Volume 14: Low Carbon Cities and Urban Energy Systems: Part III

Does urbanization lead to more carbon emissions? Evidence from China Mengbing Du, Mengxue Zhao; Xiaoling Zhang



Although urbanization should be an integrated process of rural-to-urban transformation involving the interactions and mutual influences between population urbanization and land urbanization, its definition in such multi-dimensioned terms is as yet underexplored. This is an important issue for the relationship between urbanization and carbon emissions, as the fuzzy definition of urbanization may have contributed to the neglect of the mechanisms involved, with misleading low-carbon policy implications and misguidance for achieving 2030 carbon emission peak goals. This study is one of the first attempts to disaggregate the urbanization nexus and simultaneously explore the correlation between land urbanization and population urbanization, and carbon emissions across China.
The findings suggest that land urbanization and population urbanization both have an inverted U-shaped correlation with carbon emissions, and a U-shaped relationship with carbon productivity. These results support the environmental Kuznets curve, in that urbanization helps mitigate carbon dioxide emissions in the long run depending on urbanization performance. However, unlike western countries, the triple restrictions of land policy, fiscal and taxation policies, and the household registration system, as well as the disconnection between urbanization and industrial development in China will result in the asynchrony of land urbanization and population urbanization. The results also point to a considerable but differentiated potential for urbanization to reduce GHG emissions through effective urbanization management and policy adjustment, and that low-carbon policies and strategies need to be tailor-made based on regional differentiations.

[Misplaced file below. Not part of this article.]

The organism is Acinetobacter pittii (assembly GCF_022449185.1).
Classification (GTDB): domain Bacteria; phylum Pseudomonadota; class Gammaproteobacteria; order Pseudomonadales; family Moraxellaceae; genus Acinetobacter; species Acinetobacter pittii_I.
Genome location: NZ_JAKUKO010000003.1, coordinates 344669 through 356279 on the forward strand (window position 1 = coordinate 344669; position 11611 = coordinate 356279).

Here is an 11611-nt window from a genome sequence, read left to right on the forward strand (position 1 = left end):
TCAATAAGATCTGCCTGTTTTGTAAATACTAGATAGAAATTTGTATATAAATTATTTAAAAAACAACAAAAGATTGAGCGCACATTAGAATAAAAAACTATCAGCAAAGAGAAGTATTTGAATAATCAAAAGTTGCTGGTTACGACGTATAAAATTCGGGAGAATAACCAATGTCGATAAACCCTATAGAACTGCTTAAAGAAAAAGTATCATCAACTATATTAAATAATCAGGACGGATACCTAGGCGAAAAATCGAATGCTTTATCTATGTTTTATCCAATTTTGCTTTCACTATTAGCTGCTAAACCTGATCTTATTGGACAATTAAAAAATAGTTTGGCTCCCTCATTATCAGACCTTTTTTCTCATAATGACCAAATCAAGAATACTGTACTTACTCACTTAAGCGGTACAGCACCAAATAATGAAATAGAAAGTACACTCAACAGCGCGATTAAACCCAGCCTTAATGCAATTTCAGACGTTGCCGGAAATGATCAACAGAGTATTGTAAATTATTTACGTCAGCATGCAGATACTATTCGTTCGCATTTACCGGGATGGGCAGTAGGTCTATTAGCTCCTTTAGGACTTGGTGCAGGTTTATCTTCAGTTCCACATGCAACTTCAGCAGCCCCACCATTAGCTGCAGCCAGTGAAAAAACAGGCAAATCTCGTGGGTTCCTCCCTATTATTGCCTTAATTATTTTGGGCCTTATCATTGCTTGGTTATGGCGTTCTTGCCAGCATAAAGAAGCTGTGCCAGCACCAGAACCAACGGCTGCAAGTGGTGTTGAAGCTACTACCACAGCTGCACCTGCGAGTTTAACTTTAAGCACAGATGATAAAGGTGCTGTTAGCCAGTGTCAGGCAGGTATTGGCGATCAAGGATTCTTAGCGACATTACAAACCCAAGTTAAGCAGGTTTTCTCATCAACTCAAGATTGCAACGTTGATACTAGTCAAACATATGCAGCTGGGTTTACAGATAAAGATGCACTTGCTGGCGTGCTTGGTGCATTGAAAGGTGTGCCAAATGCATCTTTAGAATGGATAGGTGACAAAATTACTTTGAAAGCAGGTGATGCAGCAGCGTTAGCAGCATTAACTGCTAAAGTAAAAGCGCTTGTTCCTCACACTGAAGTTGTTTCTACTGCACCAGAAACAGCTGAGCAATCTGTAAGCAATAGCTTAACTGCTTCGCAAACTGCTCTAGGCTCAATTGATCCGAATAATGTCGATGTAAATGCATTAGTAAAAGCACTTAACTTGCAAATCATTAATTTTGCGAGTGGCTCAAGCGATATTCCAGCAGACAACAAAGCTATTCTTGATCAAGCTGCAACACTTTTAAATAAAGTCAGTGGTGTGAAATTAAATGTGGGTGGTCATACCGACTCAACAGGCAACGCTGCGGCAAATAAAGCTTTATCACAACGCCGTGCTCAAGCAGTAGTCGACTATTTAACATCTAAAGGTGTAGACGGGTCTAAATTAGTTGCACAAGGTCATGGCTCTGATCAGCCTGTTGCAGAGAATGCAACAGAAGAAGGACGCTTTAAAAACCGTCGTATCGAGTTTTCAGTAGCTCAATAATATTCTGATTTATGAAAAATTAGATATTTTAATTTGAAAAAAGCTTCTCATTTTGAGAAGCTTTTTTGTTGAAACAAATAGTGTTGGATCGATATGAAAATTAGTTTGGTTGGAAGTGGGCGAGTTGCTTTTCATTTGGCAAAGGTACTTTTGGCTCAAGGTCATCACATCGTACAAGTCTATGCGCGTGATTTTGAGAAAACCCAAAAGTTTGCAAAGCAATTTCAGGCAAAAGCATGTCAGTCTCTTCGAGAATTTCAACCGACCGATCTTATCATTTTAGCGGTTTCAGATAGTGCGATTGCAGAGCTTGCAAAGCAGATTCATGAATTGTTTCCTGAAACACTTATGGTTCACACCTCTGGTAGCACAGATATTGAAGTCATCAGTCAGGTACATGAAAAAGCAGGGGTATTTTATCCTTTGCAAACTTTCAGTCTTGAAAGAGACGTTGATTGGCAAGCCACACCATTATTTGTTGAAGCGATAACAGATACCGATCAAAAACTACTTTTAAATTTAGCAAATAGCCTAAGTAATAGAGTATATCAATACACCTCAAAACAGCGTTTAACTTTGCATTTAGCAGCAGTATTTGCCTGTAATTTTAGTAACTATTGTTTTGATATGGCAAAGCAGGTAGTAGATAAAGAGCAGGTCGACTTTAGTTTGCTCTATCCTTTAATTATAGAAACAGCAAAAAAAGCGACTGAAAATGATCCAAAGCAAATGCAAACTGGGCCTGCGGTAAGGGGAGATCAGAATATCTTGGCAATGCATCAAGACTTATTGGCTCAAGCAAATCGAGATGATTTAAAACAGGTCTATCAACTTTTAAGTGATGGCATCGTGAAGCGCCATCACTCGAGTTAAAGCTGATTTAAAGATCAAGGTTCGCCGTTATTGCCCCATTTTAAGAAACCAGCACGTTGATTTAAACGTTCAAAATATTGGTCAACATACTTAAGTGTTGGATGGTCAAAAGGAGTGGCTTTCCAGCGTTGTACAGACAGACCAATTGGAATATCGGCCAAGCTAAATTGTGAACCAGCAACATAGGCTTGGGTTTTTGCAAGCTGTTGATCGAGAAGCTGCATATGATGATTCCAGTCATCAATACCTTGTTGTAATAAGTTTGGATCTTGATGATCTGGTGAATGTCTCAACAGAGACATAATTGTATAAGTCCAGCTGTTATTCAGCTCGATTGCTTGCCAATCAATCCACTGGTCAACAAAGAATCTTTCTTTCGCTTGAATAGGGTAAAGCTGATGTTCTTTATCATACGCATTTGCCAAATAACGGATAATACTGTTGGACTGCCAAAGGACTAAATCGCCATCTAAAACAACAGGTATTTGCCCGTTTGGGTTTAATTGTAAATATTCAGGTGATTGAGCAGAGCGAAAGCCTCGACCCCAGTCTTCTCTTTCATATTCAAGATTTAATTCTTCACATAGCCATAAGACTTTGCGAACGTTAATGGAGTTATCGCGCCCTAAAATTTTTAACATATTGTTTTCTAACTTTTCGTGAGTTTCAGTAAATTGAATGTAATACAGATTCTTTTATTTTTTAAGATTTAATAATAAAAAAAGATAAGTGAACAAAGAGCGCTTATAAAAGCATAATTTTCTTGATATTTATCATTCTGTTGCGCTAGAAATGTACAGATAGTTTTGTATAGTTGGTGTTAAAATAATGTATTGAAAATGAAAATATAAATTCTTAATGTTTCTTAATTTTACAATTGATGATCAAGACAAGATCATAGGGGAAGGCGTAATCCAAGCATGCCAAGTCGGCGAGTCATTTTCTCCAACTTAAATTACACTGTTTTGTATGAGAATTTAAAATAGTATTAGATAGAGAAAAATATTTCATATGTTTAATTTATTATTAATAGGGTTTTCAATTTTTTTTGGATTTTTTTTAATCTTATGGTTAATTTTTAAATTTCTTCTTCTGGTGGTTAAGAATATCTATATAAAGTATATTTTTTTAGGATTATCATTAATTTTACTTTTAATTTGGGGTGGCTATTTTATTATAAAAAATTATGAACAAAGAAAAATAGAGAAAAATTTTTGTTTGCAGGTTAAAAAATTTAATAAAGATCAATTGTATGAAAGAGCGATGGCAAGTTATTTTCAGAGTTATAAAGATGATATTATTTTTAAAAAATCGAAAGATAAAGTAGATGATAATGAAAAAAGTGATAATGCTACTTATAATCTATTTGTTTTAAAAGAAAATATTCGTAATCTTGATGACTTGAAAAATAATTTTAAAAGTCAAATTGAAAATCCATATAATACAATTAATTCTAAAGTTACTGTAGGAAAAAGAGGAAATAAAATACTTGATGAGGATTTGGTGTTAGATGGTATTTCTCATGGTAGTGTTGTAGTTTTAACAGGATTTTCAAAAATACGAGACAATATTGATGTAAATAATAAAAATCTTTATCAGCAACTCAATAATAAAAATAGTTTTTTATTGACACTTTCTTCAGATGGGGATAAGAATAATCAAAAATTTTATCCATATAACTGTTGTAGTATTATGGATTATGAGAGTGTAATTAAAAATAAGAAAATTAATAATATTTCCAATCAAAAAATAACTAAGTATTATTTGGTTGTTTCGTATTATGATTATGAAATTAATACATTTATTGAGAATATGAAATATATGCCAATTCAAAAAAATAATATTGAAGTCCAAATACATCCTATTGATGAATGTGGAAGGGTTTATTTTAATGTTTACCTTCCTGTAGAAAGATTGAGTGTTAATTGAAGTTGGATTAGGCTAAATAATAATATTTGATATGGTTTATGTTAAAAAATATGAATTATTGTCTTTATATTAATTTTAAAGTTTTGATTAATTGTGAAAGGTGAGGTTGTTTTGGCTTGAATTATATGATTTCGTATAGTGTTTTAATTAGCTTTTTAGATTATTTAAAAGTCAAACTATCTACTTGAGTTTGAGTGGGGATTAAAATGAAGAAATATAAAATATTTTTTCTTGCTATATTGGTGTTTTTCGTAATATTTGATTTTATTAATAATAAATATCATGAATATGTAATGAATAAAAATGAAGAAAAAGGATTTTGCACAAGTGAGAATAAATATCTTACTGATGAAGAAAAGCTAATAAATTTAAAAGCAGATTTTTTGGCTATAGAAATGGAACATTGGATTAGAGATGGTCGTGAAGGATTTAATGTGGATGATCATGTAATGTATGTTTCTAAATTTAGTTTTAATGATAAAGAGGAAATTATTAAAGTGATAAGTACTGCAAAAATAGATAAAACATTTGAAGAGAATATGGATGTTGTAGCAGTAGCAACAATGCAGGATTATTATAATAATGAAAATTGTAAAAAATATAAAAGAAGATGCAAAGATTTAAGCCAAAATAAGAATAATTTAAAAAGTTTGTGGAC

Keywords urbanization, carbon emissions, carbon productivity, low-carbon strategies

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